Why Putin's nuclear weapons claims are unlikely to spark an arms race

Putin announces nuclear weapons announcement
Putin announces nuclear weapons announcement 02:26

Russian president Vladimir Putin announced Thursday a new generation of nuclear weapons in a saber-rattling speech, raising concerns about a Cold War-style arms race. Putin's threats came in his annual state of the nation address and in both language and tone recalled the chilliest days of the Cold War. 

The showpiece was a new missile that was nuclear powered, he claimed, and had unlimited range. In an interview with NBC the Russian president was asked to confirm if this new missile was actually operational, to which he responded: All of those tests were successful. It's just each of these weapons systems are at a different stage of readiness, reports CBS News correspondent Elizabeth Palmer.

Western analysts doubt there is anything revolutionary in the Russian arsenal. Anyway, Western intelligence agencies are keeping a close eye on Russia's weapons development.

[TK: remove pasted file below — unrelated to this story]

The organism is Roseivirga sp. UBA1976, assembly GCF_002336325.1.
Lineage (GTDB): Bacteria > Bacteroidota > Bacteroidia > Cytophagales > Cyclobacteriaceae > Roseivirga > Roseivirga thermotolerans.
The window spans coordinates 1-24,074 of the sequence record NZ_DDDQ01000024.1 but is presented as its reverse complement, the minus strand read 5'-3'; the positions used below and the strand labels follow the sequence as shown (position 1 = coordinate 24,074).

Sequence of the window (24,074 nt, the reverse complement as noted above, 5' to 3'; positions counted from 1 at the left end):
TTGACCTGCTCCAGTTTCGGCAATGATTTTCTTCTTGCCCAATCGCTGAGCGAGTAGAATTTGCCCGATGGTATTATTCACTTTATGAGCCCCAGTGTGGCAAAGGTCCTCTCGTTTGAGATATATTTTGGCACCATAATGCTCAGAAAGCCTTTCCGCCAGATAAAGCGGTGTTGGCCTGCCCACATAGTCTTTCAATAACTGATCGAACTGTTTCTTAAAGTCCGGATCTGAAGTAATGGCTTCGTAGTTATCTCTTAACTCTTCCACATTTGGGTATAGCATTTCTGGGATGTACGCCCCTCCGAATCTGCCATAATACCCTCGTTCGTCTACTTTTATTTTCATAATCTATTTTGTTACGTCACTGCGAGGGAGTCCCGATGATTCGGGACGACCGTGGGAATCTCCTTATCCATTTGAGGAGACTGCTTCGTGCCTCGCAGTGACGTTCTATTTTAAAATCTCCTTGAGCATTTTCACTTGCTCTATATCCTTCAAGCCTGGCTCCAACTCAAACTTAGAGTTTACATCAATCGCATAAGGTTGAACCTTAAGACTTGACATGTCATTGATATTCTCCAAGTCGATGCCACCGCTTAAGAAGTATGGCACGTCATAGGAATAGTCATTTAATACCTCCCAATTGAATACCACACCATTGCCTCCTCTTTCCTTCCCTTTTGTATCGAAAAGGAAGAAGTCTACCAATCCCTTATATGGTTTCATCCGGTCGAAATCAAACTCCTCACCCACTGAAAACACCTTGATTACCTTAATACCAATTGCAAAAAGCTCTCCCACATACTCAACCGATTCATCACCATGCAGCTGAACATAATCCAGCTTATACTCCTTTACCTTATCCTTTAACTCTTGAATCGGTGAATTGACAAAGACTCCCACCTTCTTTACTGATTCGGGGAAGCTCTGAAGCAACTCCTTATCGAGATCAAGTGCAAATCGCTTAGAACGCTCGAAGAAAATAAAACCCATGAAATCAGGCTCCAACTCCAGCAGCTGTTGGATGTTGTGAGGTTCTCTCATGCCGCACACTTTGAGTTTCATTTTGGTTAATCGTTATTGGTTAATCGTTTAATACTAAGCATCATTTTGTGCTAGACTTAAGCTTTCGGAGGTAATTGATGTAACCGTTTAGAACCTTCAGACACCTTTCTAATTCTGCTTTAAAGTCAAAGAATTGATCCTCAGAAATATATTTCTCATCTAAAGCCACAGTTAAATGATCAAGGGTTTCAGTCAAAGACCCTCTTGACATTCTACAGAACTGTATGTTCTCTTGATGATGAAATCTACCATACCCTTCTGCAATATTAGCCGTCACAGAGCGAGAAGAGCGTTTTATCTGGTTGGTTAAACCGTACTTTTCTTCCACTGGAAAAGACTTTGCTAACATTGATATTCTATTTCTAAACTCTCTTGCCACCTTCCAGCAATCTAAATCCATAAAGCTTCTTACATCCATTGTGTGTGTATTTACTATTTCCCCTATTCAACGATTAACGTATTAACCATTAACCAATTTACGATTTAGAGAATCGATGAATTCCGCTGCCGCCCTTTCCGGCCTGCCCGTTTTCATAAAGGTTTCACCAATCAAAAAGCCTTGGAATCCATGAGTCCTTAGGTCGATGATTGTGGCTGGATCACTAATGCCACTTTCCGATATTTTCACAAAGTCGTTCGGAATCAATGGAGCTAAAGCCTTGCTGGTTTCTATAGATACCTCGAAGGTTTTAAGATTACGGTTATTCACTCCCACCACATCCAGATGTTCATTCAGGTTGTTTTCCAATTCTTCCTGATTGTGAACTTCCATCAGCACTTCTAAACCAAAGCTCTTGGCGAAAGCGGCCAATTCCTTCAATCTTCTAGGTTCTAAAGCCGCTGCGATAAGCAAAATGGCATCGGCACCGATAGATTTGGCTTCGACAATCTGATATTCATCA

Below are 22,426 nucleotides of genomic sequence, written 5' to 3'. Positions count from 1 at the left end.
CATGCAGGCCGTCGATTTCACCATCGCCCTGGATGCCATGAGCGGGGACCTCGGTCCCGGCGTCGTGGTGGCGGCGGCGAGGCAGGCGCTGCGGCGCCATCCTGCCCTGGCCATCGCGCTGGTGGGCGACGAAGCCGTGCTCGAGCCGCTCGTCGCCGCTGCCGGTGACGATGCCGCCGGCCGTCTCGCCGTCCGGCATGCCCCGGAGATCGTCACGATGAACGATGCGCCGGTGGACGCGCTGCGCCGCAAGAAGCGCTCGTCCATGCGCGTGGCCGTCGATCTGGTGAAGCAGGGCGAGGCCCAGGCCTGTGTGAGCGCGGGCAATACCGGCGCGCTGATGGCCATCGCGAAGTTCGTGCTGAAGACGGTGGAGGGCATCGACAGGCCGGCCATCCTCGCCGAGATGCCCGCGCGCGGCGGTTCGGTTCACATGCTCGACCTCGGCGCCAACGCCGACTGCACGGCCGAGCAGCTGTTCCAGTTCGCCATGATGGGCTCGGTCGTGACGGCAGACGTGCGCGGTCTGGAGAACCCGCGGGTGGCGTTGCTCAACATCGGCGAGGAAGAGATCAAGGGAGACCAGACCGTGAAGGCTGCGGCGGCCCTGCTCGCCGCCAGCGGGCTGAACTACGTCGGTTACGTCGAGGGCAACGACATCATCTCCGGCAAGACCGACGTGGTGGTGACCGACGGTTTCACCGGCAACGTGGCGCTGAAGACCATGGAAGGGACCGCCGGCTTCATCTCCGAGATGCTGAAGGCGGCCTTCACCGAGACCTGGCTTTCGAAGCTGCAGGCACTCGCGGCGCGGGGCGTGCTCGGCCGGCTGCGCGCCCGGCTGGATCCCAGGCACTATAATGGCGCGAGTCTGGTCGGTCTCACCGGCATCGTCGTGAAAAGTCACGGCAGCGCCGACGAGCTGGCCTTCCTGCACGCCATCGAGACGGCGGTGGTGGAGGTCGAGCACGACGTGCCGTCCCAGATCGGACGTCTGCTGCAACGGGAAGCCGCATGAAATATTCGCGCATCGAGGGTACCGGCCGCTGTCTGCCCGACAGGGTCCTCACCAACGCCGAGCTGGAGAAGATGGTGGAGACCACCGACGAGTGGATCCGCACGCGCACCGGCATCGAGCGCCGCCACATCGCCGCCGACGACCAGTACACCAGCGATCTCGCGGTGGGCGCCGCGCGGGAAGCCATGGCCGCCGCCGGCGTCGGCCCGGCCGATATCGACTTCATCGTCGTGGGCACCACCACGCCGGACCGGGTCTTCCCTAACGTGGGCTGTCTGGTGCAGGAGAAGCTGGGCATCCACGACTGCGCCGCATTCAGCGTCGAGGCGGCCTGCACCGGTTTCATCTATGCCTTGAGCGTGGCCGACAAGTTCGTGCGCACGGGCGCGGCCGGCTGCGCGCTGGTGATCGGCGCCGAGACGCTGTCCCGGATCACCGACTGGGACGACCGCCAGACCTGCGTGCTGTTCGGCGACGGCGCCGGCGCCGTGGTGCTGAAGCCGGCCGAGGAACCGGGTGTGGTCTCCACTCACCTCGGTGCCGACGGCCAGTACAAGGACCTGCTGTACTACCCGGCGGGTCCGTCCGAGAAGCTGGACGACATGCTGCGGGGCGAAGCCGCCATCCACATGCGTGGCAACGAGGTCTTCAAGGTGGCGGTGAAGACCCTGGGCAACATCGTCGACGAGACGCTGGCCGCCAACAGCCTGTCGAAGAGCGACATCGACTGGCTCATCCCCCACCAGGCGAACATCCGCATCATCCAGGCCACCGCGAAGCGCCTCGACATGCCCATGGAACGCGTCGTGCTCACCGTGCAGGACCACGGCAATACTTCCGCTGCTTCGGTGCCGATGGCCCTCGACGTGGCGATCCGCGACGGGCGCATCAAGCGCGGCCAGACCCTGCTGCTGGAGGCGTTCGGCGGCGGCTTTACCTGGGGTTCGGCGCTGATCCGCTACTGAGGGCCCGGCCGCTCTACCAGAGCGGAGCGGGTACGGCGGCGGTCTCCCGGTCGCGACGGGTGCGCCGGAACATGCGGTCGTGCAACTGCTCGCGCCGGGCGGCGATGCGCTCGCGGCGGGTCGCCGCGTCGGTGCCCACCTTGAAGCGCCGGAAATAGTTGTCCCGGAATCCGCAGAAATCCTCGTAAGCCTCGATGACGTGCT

"We're not surprised by the statements and the American people should rest assured that we are fully prepared," said Pentagon spokesman Dana White.

Russia has long had a fearsome arsenal, but it's old and needs updating. The innovations Putin mentioned in his speech – like an unmanned submarine that could eventually fire a nuclear warhead – are part of a modernization program, but not the start of a dangerous new arms race.

"It's natural to be worried about that, I don't see it as a sort of on the edge of our seats in terms of a potential nuclear conflict in any way shape or form, but we do need to be vigilant about this," said former vice chairman of the Joint Chiefs of Staff, James Winnefeld.

One other thing to keep in mind: Putin is facing a presidential election in less than three weeks. Looking and talking tough goes down very well with Russian voters.